The Yankees clubhouse is beginning to look like a M*A*S*H unit.
But is this a good enough reason to explain how their once seemingly insurmountable lead in the American League East now looks very surmountable by the surprising Baltimore Orioles and the Tampa Bay Rays?
Almost every team has to battle injuries as the season wears on. And wasn't depth one of the Yankees' strengths that was supposed to prevent any one injury from crippling the lineup?
Look at how the Rays struggled when Evan Longoria was sidelined? At times their chances of making the playoffs even as a second wild-card team seemed remote.
So what's up with the Yankees? Well, for one thing we have bemoaned their home-run-or-bust mentality that has made them look invincible on some days but rather ordinary when up against a top-of-the-rotation starter.
The Yankees have a team batting average of .262, which puts them seventh among the 14 teams in the A.L. Their 202 homers lead the league by a wide margin.
Statistics, as baseball traditionalists and Moneyball disciples know, can be misleading. It's not necessarily about what you do but when you do it. And Yankee critics have been saying all season that the team doesn't hit enough with runners in scoring position. They claim that the starting rotation is basically unproven in the postseason.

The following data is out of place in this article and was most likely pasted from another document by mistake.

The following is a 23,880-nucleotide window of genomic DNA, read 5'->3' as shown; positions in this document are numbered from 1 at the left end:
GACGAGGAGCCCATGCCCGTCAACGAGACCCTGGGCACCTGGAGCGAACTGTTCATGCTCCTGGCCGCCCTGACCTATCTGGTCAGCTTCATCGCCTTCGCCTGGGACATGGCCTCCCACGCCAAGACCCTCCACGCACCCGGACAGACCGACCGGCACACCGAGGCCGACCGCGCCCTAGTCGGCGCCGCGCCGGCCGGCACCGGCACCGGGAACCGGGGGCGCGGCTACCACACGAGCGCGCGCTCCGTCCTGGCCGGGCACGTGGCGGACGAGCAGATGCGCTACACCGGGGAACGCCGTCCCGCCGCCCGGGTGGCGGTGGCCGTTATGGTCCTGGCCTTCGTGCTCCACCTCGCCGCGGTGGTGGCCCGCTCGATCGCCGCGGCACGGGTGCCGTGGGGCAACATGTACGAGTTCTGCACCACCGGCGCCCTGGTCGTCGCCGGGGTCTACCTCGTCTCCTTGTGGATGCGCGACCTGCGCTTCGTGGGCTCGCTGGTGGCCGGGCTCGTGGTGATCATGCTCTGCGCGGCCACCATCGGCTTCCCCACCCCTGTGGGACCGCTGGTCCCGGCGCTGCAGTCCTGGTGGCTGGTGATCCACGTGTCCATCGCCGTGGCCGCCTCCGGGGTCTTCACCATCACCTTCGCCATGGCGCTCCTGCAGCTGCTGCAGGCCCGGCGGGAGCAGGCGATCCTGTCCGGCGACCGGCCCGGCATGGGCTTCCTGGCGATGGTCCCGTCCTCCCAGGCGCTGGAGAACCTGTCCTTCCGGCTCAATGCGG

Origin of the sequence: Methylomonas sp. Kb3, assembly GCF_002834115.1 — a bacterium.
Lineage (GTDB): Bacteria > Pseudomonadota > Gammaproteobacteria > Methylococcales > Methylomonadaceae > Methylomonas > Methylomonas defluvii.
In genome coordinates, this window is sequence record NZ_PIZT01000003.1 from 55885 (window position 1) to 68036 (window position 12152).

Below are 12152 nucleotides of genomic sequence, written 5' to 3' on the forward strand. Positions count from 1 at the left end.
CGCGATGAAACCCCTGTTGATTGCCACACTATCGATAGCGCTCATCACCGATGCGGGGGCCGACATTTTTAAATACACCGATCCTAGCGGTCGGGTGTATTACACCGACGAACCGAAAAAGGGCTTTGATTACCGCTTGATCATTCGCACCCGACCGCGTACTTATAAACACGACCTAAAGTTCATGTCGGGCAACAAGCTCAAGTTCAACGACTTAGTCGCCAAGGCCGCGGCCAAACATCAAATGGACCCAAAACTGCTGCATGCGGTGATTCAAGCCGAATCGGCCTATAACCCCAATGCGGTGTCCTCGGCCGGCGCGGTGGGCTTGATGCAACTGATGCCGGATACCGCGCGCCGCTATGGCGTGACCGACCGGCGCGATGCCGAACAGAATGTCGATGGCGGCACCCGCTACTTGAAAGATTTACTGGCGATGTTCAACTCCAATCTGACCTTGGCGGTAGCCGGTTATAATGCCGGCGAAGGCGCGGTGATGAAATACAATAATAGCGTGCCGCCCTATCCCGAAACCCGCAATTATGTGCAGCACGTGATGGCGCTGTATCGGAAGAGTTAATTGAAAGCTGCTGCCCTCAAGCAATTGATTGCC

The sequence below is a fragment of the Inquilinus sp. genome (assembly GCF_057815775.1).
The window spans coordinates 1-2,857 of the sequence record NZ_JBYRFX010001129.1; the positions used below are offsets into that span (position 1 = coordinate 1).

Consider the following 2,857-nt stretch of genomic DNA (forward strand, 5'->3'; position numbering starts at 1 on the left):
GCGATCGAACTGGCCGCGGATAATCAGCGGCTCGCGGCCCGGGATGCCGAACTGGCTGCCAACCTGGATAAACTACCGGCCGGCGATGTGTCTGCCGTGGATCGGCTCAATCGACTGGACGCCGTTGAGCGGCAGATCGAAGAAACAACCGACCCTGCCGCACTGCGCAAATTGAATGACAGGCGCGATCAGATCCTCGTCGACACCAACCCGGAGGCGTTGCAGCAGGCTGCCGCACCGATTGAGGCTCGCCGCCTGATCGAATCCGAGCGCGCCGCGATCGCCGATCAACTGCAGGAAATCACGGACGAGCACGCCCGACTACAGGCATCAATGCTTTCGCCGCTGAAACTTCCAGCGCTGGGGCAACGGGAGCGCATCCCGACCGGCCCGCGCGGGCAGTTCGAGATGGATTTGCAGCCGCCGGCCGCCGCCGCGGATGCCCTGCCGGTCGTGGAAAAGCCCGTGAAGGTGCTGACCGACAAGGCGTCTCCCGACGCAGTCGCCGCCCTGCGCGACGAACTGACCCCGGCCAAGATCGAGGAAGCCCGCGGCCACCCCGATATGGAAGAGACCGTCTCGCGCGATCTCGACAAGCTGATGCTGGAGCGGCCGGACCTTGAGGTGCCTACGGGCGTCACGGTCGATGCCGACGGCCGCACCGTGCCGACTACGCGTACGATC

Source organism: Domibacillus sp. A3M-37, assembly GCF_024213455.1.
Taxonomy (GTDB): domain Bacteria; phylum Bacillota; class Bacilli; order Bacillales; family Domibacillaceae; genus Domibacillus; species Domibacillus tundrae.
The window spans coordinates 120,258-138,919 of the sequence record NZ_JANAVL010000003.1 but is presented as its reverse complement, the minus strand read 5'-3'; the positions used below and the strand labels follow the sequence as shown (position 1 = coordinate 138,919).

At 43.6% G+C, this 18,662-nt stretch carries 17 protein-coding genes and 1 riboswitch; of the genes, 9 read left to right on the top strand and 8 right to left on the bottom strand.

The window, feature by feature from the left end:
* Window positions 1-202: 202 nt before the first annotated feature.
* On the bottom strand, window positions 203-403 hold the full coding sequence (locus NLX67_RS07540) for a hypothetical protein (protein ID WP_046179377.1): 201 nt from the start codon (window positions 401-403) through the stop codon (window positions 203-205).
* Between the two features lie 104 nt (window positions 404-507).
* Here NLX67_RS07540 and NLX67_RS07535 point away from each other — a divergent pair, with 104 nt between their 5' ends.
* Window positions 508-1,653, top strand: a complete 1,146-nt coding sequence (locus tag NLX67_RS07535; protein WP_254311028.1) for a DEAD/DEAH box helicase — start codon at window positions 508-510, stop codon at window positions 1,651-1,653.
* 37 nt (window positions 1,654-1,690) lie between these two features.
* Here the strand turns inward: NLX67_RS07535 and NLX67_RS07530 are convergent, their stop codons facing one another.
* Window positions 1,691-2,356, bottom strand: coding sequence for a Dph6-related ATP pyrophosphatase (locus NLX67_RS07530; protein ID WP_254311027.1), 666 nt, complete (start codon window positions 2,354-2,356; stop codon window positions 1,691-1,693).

They said that A-Rod and Mark Teixeira had diminished skills.
They pointed to a starting catcher who can't hit his weight.
The Yankees are old, they claimed.
And they said that while Rafael Soriano has filled admirably as the closer, Mariano Rivera will be missed the most in the postseason.
Those claims fell on deaf ears or were dismissed outright when the Yankees were sailing along with a comfortable 10-game cushion. Now, as unfathomable as it may seem, they are battling not only to hold on to first place but perhaps even a wild-card berth.
Look, no one is going to believe the Baltimore Orioles are for real until they clinch a playoff spot.
We all did know the Rays were dangerous because their of pitching and ability to manufacture just enough runs to win.
But the truth is that most Yankee fans were probably still wary of the Boston Red Sox until they unloaded three key players and high salaries in that so-called waiver trade with the Los Angeles Dodgers.
It was just taken for granted that the Yankees and Texas Rangers would duke it out for the A.L. pennant and a chance to return to the World Series.
Now, there are some legitimate concerns in the Bronx. Will the Yankees regain midseason form when Teixeira returns and the lineup is intact again?
Why are the Yankees struggling in September?
Will CC Sabathia be the stopper he hasn't been in his last two starts?
Will we ever see Andy Pettitte in time to make a difference?
The Yankees still have experience and a track record to fall back on in tough times. They have a stable clubhouse environment and don't point fingers during times of adversity. Everyone in the lineup can turn a game around with one swing.
No, the big question is not whether the Yankees are in the midst of a meltdown rivaling the collapse of the Red Sox and Atlanta Braves last season.
These past couple of weeks, however, point to a larger concern: Are the Yankees really good enough to win the World Series?